Great oaks from little acorns grow - but before they can produce wealth and employment, innovative companies need careful nurturing in the early stages.
he overall objective is to facilitate the access of innovative firms to private finance, and to effective means of protecting and exploiting new knowledge, by assisting those who deliver these services to collaborate and exchange experience at European level.
Industrial Liaison Offices (ILOs), for example, support the transfer of new technologies from universities and other public research institutes. In some Member States, national networks of ILOs already exist. "But the administrative and regulatory framework affecting the exploitation of publicly-funded research varies widely from country to country, and to date there is no Europe-wide network," says Manfred Schmiemann of Enterprise DG.
However, most Member States are in the process of introducing more favourable laws, so there is real potential for rapid and widespread improvement in the performance of ILOs. The planned European network will create a platform for the exchange of good practice in industrial collaboration and the creation of spin-out companies. "By bringing together both established technology transfer 'champions' and less experienced ILOs, the network will give the profession a stronger voice, increasing its impact on policy-making," Schmiemann believes.
"Separate analyses by the Commission and the European Investment Bank (EIB) identified the same groups as critical to improved innovation performance," says Marc Verlinden. Over the next three years, the EIB's Innovation 2000 initiative will mobilise up to 15 billion, partly for the creation and development of ILOs, incubators and venture capital funds investing in early-stage technology projects. The Commission's action, meanwhile, addresses the 'soft' issues involved in such development, and will help to build the network infrastructure needed to maximise its impact.
"There is huge potential for synergy," says Marc Verlinden. "Through the network, for example, a new incubator fund will gain access to the experience, methods and contacts of existing incubators across Europe." For new ILOs and venture capital funds, as well as new incubators, pan-European networking should greatly reduce the time taken to achieve full effectiveness.
Each of the four networks will be co-ordinated by an experienced and well-respected player in the field concerned. "Their job will be to promote and manage the networks, to recruit members, and to channel membership benefits to them," he explains. "By supporting transnational co-operation, the networks will increase the capacity and professionalism of all four groups of actors."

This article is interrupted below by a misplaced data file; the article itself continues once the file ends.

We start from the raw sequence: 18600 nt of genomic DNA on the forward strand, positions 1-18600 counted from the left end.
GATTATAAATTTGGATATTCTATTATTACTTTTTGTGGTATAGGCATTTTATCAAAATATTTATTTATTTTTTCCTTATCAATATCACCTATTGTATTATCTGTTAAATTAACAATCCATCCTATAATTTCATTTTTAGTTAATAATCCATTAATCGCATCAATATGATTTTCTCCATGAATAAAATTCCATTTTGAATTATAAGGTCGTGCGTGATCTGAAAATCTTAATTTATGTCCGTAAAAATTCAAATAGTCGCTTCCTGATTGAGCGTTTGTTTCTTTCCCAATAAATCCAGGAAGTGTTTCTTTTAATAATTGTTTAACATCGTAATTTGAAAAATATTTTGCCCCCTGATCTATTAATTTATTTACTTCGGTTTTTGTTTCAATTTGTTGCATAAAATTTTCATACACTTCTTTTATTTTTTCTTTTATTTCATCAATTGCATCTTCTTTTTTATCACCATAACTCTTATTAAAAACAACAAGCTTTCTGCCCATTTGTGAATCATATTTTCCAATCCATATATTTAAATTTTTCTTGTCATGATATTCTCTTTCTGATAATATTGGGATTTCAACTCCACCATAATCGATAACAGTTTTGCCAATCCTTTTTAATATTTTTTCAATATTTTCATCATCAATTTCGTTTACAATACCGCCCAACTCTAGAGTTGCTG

Through networking, incubators and hatcheries for high-tech start-up companies can learn from one another's successes and failures.
In addition, the Commission is implementing a series of measures designed to support and interconnect the four networks, and to maximise their impact.
"The new networks can join national groupings, as well as existing European networks like I-TEC, CREA and Eurotech Capital(1), for instance, and will integrate related Commission services such as LIFT(2) and the IPR-Helpdesk(3)," says Marc Verlinden. "But we also want to link the four networks together. They have much to learn from one another, share common needs, and serve the same target group of high-tech companies."
Integration is expected to take place under the new brand of Gate 2 Financing (G2F). A central website will provide a meeting-place for the exchange of experience between the networks, as well as delivering information of interest to all of them. It will also offer entrepreneurs a comprehensive on-line business planning and business growth toolbox, and services such as project-investor matching. A parallel series of entrepreneurship seminars and investor workshops will be offered in universities around Europe both to network members and to entrepreneurs, in partnership with the European Venture Capital Association, using providers such as the Antwerp Management School.
A database of Europe's high-tech start-up companies will be developed as a further service. "The absence of any pan-European listing has been a real handicap," says Manfred Schmiemann. The new database, which will be run in part as a commercial directory, will perform three functions - as an information source, as a reference label for the listed companies, and as a tool for the statistical analysis of patterns and trends.
The Commission is confident that the integrated G2F networks will quickly benefit their members by accelerating the flow of client entrepreneurs from universities and business schools to incubators and venture capital funds. From the perspective of European entrepreneurs, meanwhile, G2F will link and extend a number of pilot services to cover the entire range of their business development needs.
(1) Three networks of seed and venture capital funds supported by the European Commission. For information about I-TEC, see 'Innovation = (Technology + People) + Capital', edition 6/99.
(2) Linking Innovation, Finance and Technology
(3) 'A Personal Service', edition 3/99.